Is 72 MHz dead?

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Written by Tony Stillman In the Air Column As seen in the September 2014 issue of Model Aviation.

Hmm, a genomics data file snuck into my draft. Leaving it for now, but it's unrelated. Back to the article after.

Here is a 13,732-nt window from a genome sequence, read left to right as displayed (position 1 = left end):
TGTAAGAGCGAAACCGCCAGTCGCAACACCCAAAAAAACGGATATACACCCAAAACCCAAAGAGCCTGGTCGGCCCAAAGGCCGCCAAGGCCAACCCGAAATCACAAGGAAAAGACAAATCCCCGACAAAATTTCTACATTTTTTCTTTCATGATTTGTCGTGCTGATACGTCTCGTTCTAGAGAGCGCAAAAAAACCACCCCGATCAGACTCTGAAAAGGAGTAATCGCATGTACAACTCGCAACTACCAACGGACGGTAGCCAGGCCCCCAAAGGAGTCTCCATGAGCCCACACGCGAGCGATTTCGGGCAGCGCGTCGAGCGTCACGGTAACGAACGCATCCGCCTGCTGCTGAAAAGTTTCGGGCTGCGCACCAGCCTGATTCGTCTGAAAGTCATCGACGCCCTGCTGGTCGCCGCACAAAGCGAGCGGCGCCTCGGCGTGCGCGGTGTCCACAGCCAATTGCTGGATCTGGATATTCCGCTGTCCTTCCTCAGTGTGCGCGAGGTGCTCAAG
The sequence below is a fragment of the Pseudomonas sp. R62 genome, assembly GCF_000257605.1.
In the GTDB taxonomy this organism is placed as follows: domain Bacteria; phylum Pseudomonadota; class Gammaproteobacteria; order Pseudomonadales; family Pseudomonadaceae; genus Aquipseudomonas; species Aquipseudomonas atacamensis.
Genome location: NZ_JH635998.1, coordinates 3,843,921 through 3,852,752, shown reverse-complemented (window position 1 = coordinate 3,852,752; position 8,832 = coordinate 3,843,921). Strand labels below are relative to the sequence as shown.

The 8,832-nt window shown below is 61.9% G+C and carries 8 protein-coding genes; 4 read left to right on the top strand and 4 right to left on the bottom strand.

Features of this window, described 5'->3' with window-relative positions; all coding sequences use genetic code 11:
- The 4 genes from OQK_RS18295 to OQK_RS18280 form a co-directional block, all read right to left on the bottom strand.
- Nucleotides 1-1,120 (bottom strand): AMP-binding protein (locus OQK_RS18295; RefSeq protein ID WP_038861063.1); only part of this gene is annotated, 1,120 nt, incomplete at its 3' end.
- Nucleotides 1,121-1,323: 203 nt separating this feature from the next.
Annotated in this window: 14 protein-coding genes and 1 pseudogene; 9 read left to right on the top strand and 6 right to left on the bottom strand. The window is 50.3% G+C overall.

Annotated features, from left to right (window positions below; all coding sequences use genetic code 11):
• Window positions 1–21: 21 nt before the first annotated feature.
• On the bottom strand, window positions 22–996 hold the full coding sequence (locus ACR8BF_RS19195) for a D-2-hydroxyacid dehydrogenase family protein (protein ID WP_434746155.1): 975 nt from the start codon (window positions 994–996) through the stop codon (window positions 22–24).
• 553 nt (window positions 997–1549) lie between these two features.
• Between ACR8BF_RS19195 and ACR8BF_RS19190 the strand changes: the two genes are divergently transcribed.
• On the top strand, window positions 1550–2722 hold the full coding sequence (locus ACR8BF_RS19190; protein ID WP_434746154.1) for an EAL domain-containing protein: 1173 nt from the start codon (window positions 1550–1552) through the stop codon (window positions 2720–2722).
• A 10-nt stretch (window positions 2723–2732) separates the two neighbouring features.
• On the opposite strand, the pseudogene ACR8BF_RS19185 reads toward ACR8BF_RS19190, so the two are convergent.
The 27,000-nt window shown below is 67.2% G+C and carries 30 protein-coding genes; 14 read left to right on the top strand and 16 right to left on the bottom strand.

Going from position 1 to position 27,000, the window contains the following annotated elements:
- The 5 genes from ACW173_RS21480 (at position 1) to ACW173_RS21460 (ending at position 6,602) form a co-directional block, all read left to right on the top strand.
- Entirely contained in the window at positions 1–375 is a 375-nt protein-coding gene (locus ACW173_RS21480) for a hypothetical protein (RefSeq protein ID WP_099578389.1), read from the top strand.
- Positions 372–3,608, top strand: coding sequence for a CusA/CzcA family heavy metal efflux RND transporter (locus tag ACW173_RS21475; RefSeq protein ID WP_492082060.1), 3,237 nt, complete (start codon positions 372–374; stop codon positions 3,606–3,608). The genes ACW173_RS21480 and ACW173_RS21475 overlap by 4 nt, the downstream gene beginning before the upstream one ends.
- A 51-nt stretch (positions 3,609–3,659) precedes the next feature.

If you are fairly new to the RC modeling scene, you might not have any idea what a 72 MHz RC system is. More experienced modelers will know exactly what they are and have probably owned several. The 72 MHz digital proportional RC systems have been around since the 1960s. Evolution of this equipment provided us with first Amplitude Modulation (AM) sets, then Frequency Modulation (FM), and then the latest versions, which were Pulse Code Modulation (PCM). This progression gave us a more reliable link between the transmitter and receiver and provided fail-safe operation in the PCM systems. The big drawback with these systems was that they operated on a specific frequency channel within the 72 MHz band, and it was vital that only one system be operating at any given time on each channel. To ensure safe operation, a system of frequency pins was developed. You were issued a pin when you wanted to operate your transmitter. Each club had a similar system at its flying site. Before turning on your transmitter, you had to get the frequency pin from the frequency board at the flying site. You usually shared the pin with others and kept track of those at the field who were flying on the same frequency as your own, to ensure that you did not cause interference and “shoot” the other pilot’s aircraft down by mistake. The FCC gave us 72.000-73.000 MHz as our area for operations of RC model airplane equipment. In the late 1980s, AMA worked with the FCC to obtain permission to expand the number of usable channels we enjoyed from 7 to 60. The FCC did not give us any more frequency bandwidth, but allowed manufacturers to make “narrow-band” equipment so that it could safely operate more frequencies in the same amount of bandwidth. We now have frequencies starting at 72.010 MHz, and then spaced 20 KHz away is our next frequency, 72.030 MHz. This spacing continues throughout the band to give us Channel 11 (72.010 MHz) through Channel 60 (72.990 MHz). Having more channels allowed more pilots to fly at the same time with less worry of interference. These additional channels fueled a growth in RC. Along with the new frequencies, improvements in encoder design led to many enhancements in transmitter design. New features were added including programmable mixing, preprogrammed mixing, and exponential. The latest designs included microprocessor-based transmitters that were capable of memorizing complete model settings, for the first time allowing a transmitter to operate more than one aircraft. Multimodel memory exploded onto the scene and transformed sport radios into sophisticated, affordable transmitters with new features finally made available to the masses. So, what has changed? As far as 72 MHz RC operations today, nothing has changed since the 1991 narrow banding. The 72 MHz equipment that meets these requirements is still legal to operate today and will be legal for the foreseeable future. The FCC regulates radio frequencies in the US and we work closely with them on anything that would change the frequencies we are allowed to use. At this time, nothing is in the works that would change the current rules. With the introduction of 2.4 GHz spread spectrum equipment, the need for frequency pins has nearly disappeared. Now you can go to the flying field and not worry about interference from other RC pilots if you are flying on 2.4 GHz. As soon as this technology was proven, many modelers began trading their 72 MHz gear for spread spectrum gear and demand for 72 MHz systems plummeted. Manufacturers of RC radio equipment have determined that sales of 72 MHz RC equipment have slowed to the point that it is no longer profitable to continue to offer it to retail consumers. They have discontinued manufacturing this equipment, and are pointing to 2.4 GHz RC equipment in its place. Obviously, 2.4 GHz equipment cannot be interfered with by other users of RC model aircraft systems (as designated by FCC rules) so 2.4 GHz RC equipment is deemed inherently safer and more current. Some even refer to 72 MHz RC equipment as obsolete and unsafe. Nothing could be further from the truth! It could be argued that 72 MHz RC equipment is safer today because so many fliers are using 2.4 GHz RC equipment making the 72 MHz band less crowded, so there is less possibility of interference from other RC model fliers. With many good used RC radio systems for sale, many modelers purchase this gear to save money and to obtain a system with more features than what they currently own. This makes good economic sense! Although a company may not be making new equipment on 72 MHz, there is a large amount of it available, and good bargain hunters can save money while obtaining a quality RC system. The AMA has not changed its stance on 72 MHz equipment, and will continue to work with the FCC to keep 72 MHz, as well as the other frequencies, available to modelers. Unless a particular event or club decides to restrict operations to certain frequencies, 72 MHz (as well as 27 MHz, 50 MHz, 53 MHz, and 75 MHz) will continue to be available to modelers in the US. If you are looking for a good deal on RC equipment, consider purchasing used 72 MHz equipment. Plenty of it is available at swap meets, flea markets, and online. Many club members still have good gear that they no longer use. With so many modelers operating on 2.4 GHz spread spectrum, 72 MHz is a good bet today. Most of the time you will find that you are the only one at the field on 72 MHz, so you have your own private frequency. Isn’t that just as good? 72 MHz is alive and well, but you probably won’t find it at your favorite hobby dealer. —Tony Stillman Flying Site Assistance Coordinator